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This website includes general information about legal issues, issues affecting seniors and developments in the law. Such materials are for informational purposes only and may not reflect the most current legal developments. These informational materials are not intended, and must not be taken, as legal advice on any particular set of facts or circumstances. You need to contact a lawyer licensed in your jurisdiction for advice on specific legal issues and/or problems.
Rhode Island Elder Law Attorney - Special Needs Trust
Elder Law Attorney for Rhode Island, Eastern Connecticut and Southeastern Massachusetts
What is a Special Needs Trust?
A special needs trust is a trust tailored to a person with special needs that is designed to manage assets for that person's benefit while not compromising access to important government benefits.
There are three main types of special needs trusts: the first-party trust, the third-party trust, and the pooled trust. All three name the person with special needs as the beneficiary.
A "first-party" special needs trust holds assets that belong to the person with special needs, such as an inheritance or an accident settlement. A "third-party" special needs trust holds funds belonging to other people who want to help the person with special needs. A pooled trust holds funds from many different beneficiaries with special needs.
Why a Special Needs Trust?
The reason there are several different types of trusts has to do with regulations regarding Supplemental Security Income (SSI). SSI is a government program that assists people with low incomes who have special needs. In order to qualify for SSI, an applicant or beneficiary can have only $2,000 in his own name. If the person has more than $2,000 in his own name, (typically because of excess savings, an inheritance or an accident settlement), the government allows him to qualify for SSI so long as he places his assets into a first-party special needs trust. While the beneficiary is living, the funds in the trust are used for his benefit, and when he dies, any assets remaining in the trust are used to reimburse the government for the cost of his medical care. These trusts are especially useful for beneficiaries who are receiving SSI and come into large amounts of money, because the trust allows the beneficiary to retain his benefits while still being able to use his own funds when necessary.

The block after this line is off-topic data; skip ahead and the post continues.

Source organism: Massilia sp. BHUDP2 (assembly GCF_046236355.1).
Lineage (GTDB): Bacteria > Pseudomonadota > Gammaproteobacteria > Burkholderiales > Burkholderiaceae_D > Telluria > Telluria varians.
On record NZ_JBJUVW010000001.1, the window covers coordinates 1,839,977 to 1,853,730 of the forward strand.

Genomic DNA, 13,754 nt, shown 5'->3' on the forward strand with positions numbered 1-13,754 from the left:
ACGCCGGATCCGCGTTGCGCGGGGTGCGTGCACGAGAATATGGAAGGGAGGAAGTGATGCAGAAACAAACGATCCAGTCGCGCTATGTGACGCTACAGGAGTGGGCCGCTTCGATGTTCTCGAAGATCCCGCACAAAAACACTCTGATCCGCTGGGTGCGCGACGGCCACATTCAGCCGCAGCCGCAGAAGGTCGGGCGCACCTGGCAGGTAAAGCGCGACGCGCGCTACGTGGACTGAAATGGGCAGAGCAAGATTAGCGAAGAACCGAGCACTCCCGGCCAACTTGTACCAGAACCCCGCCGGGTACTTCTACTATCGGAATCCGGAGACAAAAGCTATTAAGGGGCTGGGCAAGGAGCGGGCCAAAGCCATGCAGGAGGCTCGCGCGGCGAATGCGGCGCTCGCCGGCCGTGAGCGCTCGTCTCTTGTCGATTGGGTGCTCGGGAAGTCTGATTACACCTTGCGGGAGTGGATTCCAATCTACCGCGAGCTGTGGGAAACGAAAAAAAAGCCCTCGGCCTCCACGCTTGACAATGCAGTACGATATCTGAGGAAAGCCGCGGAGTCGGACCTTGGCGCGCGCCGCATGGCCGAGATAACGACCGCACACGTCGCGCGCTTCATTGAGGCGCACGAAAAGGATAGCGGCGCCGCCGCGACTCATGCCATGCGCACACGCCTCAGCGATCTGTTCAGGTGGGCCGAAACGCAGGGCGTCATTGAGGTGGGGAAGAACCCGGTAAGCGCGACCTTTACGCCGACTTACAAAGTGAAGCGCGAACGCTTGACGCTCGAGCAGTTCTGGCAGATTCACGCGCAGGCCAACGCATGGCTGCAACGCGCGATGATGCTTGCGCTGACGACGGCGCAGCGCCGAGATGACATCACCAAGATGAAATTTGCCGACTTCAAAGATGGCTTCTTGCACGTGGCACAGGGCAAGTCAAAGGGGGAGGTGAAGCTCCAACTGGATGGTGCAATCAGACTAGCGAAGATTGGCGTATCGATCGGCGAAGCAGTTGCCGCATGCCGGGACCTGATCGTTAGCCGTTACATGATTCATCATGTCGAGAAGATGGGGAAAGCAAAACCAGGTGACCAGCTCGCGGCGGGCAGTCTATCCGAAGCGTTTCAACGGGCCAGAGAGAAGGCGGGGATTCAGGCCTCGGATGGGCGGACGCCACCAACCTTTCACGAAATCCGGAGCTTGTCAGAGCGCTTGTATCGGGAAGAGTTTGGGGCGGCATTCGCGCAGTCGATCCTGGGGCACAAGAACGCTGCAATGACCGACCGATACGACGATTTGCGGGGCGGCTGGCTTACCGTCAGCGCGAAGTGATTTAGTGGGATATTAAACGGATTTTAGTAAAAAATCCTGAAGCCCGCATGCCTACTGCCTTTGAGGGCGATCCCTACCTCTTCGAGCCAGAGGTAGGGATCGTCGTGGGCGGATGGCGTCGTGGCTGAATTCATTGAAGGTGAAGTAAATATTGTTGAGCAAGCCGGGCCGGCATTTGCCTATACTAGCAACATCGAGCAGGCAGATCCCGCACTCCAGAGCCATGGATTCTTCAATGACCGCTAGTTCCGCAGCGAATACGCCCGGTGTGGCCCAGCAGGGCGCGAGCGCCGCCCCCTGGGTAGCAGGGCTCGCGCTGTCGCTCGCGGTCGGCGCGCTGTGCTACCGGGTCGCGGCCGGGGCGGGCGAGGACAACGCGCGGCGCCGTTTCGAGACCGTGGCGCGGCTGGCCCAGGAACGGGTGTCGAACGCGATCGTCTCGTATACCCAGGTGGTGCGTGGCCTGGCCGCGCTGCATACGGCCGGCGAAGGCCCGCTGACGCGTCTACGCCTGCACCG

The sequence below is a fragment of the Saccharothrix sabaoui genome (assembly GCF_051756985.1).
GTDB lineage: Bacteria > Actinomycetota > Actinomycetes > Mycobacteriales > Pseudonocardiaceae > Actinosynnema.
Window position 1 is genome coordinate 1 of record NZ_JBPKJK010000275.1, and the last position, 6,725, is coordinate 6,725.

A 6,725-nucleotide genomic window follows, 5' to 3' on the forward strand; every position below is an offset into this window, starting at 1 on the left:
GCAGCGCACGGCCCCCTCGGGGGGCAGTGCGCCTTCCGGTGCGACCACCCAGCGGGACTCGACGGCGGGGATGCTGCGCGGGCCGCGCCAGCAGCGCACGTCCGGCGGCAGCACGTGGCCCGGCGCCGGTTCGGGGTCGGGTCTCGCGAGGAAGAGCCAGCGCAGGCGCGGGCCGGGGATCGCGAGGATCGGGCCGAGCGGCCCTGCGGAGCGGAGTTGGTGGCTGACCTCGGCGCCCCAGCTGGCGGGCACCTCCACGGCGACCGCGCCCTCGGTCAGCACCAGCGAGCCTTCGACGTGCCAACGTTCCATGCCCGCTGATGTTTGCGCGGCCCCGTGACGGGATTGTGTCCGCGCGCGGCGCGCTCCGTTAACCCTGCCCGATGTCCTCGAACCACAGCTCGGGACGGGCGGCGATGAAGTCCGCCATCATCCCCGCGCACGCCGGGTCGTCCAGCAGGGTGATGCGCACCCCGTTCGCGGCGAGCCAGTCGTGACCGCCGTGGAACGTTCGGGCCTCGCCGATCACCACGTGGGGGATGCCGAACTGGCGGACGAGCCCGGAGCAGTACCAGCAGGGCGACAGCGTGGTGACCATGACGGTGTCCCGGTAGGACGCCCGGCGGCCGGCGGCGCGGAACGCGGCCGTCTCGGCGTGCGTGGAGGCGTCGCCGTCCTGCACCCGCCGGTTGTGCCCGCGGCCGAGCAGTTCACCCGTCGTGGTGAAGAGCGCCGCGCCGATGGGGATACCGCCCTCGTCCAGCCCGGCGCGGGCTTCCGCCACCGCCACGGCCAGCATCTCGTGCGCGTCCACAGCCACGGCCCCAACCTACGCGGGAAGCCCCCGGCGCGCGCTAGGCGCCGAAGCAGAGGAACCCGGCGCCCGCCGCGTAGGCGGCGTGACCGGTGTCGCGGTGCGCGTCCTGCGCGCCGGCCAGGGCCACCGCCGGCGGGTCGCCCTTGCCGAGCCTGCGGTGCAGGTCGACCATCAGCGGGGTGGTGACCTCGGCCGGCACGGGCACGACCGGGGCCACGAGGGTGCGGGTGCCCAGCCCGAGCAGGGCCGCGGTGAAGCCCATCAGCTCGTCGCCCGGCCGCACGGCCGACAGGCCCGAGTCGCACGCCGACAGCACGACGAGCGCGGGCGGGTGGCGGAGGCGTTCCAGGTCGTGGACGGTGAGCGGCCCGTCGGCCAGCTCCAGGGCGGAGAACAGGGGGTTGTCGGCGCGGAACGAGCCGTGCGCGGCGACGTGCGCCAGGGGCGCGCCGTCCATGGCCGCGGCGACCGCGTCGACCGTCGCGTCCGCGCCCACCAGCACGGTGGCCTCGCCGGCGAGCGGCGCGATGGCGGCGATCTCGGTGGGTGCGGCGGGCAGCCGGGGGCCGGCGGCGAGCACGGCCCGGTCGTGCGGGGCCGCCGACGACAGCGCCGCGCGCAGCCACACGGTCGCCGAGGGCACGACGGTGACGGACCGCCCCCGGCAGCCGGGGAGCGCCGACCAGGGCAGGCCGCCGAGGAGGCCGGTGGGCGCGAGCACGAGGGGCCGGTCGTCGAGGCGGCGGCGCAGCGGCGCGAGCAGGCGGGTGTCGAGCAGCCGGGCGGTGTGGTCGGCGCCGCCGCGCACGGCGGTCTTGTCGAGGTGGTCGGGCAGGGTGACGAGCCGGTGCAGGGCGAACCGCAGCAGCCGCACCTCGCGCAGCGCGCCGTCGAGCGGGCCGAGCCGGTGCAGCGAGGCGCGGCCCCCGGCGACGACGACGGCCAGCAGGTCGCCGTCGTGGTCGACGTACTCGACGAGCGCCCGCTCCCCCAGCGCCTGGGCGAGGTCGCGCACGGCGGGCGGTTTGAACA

The Third-Party Trust
The third-party special needs trust is most often used by parents and other family members to assist a person with special needs. These trusts can hold any kind of asset imaginable belonging to the family member or other individual, including a house, stocks and bonds, and other types of investments. The third-party trust functions like a first-party special needs trust in that the assets held in the trust do not affect an SSI beneficiary's access to benefits and the funds can be used to pay for the beneficiary's supplemental needs beyond those covered by government benefits.
But a third-party special needs trust does not contain the "payback" provision found in first-party trusts. This means that when the beneficiary with special needs dies, any funds remaining in her trust can pass to other family members, or to charity, without having to be used to reimburse the government.
The Pooled Trust
A pooled trust is an alternative to the first-party special needs trust, and is discussed in greater detail here. Essentially, a charity sets up these trusts that allow beneficiaries to pool their resources for investment purposes, while still maintaining separate accounts for each beneficiary's needs. When the beneficiary dies, the funds remaining in her account reimburse the government for her care, but a portion also goes towards the non-profit organization responsible for managing the trust.
Remember, a special needs trust provides resources to ensure that a family member with special needs receives the care he or she requires. It places responsibility for managing the assets with a qualified trustee, and it protects the assets from creditors and fraudsters. Perhaps most important, it allows you to assist a loved one without jeopardizing his or her eligibility for government benefits.